cL=L, so that c=1;
aR+Z1 =L, so that a=(L-Z1)/R; and
bR+Z2 =L, so that b=(L-Z2)/R.
Now, substituting the values for a and b into equation (18) it is seen that the angle or rotation from the x axis is defined as:
φ*=tan-1 ((L-Z2)/(L-Z1)) (19)
Again, as with the determination of the inclination angle, since L is known in advance, a determination of Z1 and Z2 is all that is required to provide a rotational angle determination, and that determination is made by the electronic circuitry 50.
Before turning to FIG. 2, which provides a proposed circuit for determining the angle of inclination σ, and the angle of rotation 100, it should be understood that many different electrical means could be used for determining the same. What is required is a manner of determining lengths Z1 and Z2 along two wires 25 and 30 (or a function of the same). Because the lengths Z1 and Z2 are located in the conducting fluid, and the rest of the wires are located in the nonconducting fluid, it is apparent that any resistance provided by the wires is due to the lengths of the wires in the nonconducting fluid, as the conducting fluid acts as a short to remove resistances. Thus, in order for the lengths Z1 and Z2 to be determined, the lengths of the wires corresponding to the measured resistances must be subtracted from the total length of the wire, (i.e. Z1 =total length-length in nonconducting fluid). In fact, if the nonconducting fluid was arranged to be located under the conducting fluid, or if the z lengths were defined from the top of the chamber to the liquid interface, the determination of Z1 and Z2 would be straightforward, as the measured resistances would be directly due to the z lengths themselves.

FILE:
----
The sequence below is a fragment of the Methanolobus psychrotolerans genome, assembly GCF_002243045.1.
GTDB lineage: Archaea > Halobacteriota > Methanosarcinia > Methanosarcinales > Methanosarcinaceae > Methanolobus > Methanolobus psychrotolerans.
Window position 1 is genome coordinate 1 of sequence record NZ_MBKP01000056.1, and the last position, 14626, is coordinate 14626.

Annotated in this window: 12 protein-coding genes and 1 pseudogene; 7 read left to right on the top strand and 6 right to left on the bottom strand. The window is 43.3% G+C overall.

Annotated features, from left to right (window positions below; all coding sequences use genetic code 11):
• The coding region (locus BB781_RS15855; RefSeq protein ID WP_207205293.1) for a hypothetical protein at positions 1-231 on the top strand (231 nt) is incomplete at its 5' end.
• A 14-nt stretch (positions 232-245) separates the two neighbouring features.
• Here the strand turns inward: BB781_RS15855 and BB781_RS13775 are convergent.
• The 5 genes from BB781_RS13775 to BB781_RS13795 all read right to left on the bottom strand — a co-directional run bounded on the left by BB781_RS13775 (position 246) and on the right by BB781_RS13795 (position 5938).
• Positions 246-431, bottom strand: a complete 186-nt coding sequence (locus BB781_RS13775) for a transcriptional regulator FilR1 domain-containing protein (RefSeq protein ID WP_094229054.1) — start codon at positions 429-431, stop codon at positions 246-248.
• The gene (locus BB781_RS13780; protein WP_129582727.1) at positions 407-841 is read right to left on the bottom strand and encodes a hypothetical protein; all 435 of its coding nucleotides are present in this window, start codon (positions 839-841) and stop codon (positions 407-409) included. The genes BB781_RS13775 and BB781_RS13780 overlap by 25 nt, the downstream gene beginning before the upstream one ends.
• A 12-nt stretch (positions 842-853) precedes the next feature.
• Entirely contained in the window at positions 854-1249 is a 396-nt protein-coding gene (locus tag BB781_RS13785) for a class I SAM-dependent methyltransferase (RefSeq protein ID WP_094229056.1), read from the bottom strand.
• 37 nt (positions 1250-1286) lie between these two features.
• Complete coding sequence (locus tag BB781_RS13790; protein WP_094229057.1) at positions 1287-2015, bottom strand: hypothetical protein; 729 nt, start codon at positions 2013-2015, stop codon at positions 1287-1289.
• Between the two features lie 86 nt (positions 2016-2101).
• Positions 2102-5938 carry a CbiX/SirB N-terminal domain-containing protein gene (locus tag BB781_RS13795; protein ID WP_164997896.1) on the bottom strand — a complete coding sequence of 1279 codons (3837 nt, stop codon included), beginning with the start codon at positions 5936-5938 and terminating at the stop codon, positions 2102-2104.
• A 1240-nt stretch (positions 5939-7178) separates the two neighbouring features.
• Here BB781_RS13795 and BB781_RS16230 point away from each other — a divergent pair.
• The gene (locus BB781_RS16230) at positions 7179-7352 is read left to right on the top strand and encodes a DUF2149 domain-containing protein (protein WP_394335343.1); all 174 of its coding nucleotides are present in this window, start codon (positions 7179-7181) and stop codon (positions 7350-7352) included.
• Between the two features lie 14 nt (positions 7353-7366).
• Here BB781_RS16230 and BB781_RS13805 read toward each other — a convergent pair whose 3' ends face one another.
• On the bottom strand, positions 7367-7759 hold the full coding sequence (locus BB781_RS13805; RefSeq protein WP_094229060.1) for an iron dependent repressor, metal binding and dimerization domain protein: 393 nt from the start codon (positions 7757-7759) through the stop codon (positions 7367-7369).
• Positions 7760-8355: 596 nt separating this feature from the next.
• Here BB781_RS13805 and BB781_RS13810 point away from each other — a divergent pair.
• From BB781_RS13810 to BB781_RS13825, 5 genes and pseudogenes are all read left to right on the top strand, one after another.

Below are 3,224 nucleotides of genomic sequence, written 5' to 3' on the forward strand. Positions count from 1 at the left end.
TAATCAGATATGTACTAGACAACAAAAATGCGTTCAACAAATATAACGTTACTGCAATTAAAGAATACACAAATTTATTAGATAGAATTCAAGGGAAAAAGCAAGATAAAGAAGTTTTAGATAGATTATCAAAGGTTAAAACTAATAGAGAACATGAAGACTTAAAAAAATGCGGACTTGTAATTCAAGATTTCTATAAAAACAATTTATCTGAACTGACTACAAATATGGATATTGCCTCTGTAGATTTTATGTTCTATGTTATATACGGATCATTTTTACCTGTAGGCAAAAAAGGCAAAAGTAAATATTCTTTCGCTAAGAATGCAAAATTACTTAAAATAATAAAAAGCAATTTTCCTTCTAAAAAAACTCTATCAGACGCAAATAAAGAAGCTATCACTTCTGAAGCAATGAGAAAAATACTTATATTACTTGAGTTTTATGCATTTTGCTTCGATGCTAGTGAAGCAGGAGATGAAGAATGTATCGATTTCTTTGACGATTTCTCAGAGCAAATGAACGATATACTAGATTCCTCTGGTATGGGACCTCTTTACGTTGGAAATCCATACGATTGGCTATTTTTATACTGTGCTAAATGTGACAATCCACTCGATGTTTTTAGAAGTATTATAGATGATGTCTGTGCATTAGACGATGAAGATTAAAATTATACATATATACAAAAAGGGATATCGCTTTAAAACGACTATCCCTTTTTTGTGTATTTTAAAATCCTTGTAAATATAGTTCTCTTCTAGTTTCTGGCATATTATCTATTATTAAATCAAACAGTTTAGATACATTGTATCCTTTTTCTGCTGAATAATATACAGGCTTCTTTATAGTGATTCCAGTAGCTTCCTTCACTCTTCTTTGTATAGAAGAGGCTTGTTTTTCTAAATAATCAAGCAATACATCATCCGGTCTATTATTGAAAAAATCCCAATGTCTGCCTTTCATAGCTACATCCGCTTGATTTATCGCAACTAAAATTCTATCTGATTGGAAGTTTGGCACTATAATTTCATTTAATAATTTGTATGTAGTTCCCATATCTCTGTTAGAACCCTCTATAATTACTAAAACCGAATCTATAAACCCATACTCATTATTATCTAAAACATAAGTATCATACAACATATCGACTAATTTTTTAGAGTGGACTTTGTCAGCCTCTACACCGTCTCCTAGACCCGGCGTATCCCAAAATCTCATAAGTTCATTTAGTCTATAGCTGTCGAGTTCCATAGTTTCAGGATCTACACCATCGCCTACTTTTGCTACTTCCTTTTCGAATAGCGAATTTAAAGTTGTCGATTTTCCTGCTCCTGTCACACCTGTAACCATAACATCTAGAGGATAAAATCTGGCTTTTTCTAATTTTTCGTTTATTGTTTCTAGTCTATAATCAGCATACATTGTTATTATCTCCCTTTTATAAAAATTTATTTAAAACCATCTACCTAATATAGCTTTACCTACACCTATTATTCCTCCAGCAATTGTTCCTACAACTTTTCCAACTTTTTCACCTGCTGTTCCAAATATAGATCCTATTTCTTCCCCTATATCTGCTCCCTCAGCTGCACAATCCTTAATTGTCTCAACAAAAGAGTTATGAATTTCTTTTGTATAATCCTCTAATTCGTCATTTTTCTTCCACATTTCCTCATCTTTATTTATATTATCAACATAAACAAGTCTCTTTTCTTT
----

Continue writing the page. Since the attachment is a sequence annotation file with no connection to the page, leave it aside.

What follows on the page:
Any technique for determining the resistances of the wires 25 and 30 should suffice to determine lengths Z1 and Z2. Two such techniques would be to inject a current into the wires and measure the voltage which results, or to apply a voltage over the wire and measure the resulting currents. In either case it is desirable to take the results and process them according to a calibration for the particular tool to arrive at a length determination. In that regard, it should be noted that if a third wire 35 which runs through the point "0" is used in the tool, it may act as a calibrator. This derives from the fact that since the length of the wire 35 which is in the nonconducting fluid is always length L, any change in the electrical characteristics determined for wire 35 can be traced to extraneous factors such as the effect of temperature on the wire resistances, or changes in the electronic measuring system. In other words, absent extraneous factors, the response of the wire should be proportional to the length of the wire exposed to the nonconducting liquid. Thus, as seen in FIG. 4, using wire 35 as a calibrator, a temperature determination can be made by locating a temperature line which corresponds to the measured voltage V* for the center wire 35 which has a length L emerged in the nonconducting fluid. This additional information may then be used to help pick off points on calibration curves which are used to determine Z1 and Z2. In this manner, more accurate inclination angle and rotational angle determinations may be provided.